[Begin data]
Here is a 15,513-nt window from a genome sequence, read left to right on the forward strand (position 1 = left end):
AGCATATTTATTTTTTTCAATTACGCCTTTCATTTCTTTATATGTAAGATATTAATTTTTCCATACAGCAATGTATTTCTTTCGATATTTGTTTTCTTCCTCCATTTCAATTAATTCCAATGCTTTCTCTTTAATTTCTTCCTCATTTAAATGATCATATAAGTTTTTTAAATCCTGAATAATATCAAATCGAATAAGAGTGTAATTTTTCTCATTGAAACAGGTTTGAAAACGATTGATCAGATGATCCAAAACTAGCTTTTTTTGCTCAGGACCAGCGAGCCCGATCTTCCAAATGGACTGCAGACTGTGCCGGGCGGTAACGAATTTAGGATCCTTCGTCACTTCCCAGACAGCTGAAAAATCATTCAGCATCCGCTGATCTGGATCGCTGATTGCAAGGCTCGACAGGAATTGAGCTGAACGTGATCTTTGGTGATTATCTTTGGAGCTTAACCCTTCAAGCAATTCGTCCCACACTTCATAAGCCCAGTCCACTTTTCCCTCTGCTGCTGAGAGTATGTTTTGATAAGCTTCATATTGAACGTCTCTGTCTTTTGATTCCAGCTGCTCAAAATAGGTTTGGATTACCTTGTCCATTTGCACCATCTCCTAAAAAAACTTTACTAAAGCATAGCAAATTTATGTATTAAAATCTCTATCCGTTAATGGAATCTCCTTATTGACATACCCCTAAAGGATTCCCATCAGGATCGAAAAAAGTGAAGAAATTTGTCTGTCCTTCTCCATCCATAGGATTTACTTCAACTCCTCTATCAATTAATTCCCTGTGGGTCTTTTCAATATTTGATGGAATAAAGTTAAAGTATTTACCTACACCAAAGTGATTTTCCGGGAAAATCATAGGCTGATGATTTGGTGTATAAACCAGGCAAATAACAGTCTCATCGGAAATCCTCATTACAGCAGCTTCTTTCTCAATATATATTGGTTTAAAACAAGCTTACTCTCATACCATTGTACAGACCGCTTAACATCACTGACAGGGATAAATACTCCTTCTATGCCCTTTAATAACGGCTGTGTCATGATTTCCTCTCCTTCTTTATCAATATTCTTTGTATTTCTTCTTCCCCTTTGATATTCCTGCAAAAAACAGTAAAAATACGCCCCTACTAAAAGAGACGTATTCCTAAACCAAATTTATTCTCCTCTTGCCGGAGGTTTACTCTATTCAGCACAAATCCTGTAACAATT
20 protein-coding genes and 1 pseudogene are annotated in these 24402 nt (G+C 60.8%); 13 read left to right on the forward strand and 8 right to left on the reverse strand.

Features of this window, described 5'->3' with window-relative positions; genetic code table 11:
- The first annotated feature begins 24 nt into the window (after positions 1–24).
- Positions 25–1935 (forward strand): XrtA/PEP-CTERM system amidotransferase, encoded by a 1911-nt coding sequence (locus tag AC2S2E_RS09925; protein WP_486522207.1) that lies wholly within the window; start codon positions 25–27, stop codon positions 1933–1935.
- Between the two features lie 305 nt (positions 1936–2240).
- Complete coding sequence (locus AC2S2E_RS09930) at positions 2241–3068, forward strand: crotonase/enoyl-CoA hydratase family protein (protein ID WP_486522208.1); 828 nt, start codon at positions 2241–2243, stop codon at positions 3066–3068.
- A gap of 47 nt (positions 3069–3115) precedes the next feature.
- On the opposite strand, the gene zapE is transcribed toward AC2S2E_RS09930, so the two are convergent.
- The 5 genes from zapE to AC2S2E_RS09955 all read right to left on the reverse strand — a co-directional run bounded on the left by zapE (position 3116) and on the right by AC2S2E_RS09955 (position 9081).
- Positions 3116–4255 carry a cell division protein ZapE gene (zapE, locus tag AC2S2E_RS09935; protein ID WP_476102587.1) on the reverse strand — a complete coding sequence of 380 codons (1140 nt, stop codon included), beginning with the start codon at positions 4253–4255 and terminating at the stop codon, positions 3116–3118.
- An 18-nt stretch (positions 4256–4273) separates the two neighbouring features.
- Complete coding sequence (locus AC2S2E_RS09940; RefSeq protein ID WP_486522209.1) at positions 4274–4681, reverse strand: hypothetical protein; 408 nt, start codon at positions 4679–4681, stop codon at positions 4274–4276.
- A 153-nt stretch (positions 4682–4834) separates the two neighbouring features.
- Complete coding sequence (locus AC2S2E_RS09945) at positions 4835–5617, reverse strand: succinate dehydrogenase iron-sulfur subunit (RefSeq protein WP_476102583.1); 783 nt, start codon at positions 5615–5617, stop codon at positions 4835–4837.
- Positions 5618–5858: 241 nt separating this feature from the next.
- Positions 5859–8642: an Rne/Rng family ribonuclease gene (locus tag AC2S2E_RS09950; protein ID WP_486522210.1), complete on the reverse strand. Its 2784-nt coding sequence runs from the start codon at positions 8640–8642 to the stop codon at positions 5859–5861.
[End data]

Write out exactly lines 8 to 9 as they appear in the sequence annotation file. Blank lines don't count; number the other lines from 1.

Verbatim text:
- Complete coding sequence (locus AC2S2E_RS09930) at positions 2241–3068, forward strand: crotonase/enoyl-CoA hydratase family protein (protein ID WP_486522208.1); 828 nt, start codon at positions 2241–2243, stop codon at positions 3066–3068.
- A gap of 47 nt (positions 3069–3115) precedes the next feature.